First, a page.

When marketers think about account-based marketing, ABM technology quickly springs to mind: tools that let you find, target, track and convert the accounts you want most. While technology is an important part of the puzzle, it’s easy to be lulled into thinking that in order to do ABM well, you just need to invest in the right software and off you go. But ABM is about strategy first and foremost, then using the right tech to support it (a theme you’ll hear often here at MTS).
And it looks like the market agrees. Demandbase, a leading ABM technology (although they call themselves ABX because, why not?), recently acquired two other platforms, including InsideView, a prospecting tool I’ve used. They’re making a play at a “full B2B go-to-market suite”, of which ABM is one piece of the bigger puzzle.
So, how do strategy and technology intertwine in account-based marketing? Well, thanks for asking…
The goal: Create your target account list
The strategy: You can’t do account-based marketing without knowing the accounts you want. Your best accounts are your best opportunity for future growth (think: cross-sell, upsell and retention). But you’ll need to think about how you define your best accounts: are they existing customers, the target accounts you’ve built personas for, both, or something else entirely?
So start by determining the types of companies that would be your perfect customer (and include those current customers that you’d like to do more with). Look at things like company size, annual revenue, geography, and business stage (startup, growth, established). Don’t forget to look at indicators of need and fit, like whether they’re actively investing in the types of services or products you provide, and whether they have an established partnership with a vendor already.
The technology: Once you’ve identified the types of companies you want, you need to build out a list of individuals at those companies. Prospecting tools such as ZoomInfo, the afore-mentioned InsideView, Data.com and DiscoverOrg help you identify the people (by criteria such as job title) at this companies who you need to be talking to. Think about the buying roles you need to cover at each company and make sure you cover as many as possible: champion, decision maker, budget holder, influencer(s), blocker, executive sponsor, etc.
Pro tip: If those tools are a little too pricey for you (and they may very well be), there are definitely some “grittier” approaches you can use here. Think about getting crafty with some LinkedIn searching paired with a cheaper email finder like hunter.io or VoilaNorbert.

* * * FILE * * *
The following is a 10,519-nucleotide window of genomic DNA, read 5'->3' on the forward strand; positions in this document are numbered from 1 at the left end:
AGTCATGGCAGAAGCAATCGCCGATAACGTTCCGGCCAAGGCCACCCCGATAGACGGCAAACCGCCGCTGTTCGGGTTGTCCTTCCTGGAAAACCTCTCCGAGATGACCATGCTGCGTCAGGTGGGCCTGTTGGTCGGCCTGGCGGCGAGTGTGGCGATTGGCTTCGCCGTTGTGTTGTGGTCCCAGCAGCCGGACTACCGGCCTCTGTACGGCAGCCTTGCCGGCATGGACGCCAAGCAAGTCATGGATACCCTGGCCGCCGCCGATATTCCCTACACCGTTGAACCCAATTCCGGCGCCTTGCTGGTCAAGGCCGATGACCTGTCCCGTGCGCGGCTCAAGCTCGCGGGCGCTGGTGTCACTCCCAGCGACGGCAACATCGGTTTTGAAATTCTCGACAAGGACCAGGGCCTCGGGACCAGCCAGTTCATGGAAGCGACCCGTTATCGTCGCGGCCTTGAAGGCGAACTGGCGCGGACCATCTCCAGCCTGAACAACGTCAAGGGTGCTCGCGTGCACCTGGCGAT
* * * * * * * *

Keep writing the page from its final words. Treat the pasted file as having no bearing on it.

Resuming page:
The goal: Go broad (but smart) with ABM technology
The strategy: Your target account list should be divided further into a smaller group of key accounts. Your broader account list are the accounts that you want, but your key accounts should be the ones that you can’t live without. You’ll be spending more time on that smaller subset of accounts.
For easy math, let’s say you design your target account list with one hundred accounts at the “broad” level and ten accounts at the “key” level (you’ll need to determine the actual breakdown based on your industry, budget, and the size and support of your sales team). You’ll want to develop campaign-level messaging that covers all of your accounts, and then get really specific with account-level messaging for your key accounts (see the next step). You can then “broadcast” your campaign-level content to your broader account list.
The technology: With programmatic ABM tools like Demandbase and Terminus, you can deliver digital advertising at an account level. Typically, you provide them with your full list of accounts and they’ll let you know how many of your accounts they have in their database to target, based on company-level IP addresses. These platforms allow you to upload and deliver your ads and optimize your campaigns much like Google Ads, only you know that you’re reaching just the accounts you want. Similarly, you can run targeted advertising to specific companies using LinkedIn advertising. This broad “air cover” is how you can reach the “unknowns” at the accounts that fit your profile.